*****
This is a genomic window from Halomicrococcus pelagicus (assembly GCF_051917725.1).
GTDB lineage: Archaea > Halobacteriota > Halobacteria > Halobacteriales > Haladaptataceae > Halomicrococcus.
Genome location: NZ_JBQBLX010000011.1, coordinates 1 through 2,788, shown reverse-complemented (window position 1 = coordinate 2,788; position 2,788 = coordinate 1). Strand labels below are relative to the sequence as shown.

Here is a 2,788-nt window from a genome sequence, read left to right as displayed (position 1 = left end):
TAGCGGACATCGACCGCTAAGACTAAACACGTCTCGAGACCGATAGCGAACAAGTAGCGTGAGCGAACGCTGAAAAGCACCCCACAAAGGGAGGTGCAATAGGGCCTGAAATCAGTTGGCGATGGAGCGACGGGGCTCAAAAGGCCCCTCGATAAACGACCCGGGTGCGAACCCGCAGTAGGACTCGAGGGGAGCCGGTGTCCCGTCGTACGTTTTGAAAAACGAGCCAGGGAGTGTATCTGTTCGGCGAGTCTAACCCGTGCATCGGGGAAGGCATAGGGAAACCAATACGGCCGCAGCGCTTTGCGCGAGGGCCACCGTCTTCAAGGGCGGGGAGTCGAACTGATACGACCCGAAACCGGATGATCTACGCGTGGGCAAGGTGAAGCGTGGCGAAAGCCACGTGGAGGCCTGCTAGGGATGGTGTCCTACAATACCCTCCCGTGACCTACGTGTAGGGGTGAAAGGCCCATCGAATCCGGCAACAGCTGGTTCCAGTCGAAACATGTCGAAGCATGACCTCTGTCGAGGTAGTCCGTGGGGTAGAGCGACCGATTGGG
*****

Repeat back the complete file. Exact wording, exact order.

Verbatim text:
This is a genomic window from Halomicrococcus pelagicus (assembly GCF_051917725.1).
GTDB lineage: Archaea > Halobacteriota > Halobacteria > Halobacteriales > Haladaptataceae > Halomicrococcus.
Genome location: NZ_JBQBLX010000011.1, coordinates 1 through 2,788, shown reverse-complemented (window position 1 = coordinate 2,788; position 2,788 = coordinate 1). Strand labels below are relative to the sequence as shown.

Here is a 2,788-nt window from a genome sequence, read left to right as displayed (position 1 = left end):
TAGCGGACATCGACCGCTAAGACTAAACACGTCTCGAGACCGATAGCGAACAAGTAGCGTGAGCGAACGCTGAAAAGCACCCCACAAAGGGAGGTGCAATAGGGCCTGAAATCAGTTGGCGATGGAGCGACGGGGCTCAAAAGGCCCCTCGATAAACGACCCGGGTGCGAACCCGCAGTAGGACTCGAGGGGAGCCGGTGTCCCGTCGTACGTTTTGAAAAACGAGCCAGGGAGTGTATCTGTTCGGCGAGTCTAACCCGTGCATCGGGGAAGGCATAGGGAAACCAATACGGCCGCAGCGCTTTGCGCGAGGGCCACCGTCTTCAAGGGCGGGGAGTCGAACTGATACGACCCGAAACCGGATGATCTACGCGTGGGCAAGGTGAAGCGTGGCGAAAGCCACGTGGAGGCCTGCTAGGGATGGTGTCCTACAATACCCTCCCGTGACCTACGTGTAGGGGTGAAAGGCCCATCGAATCCGGCAACAGCTGGTTCCAGTCGAAACATGTCGAAGCATGACCTCTGTCGAGGTAGTCCGTGGGGTAGAGCGACCGATTGGG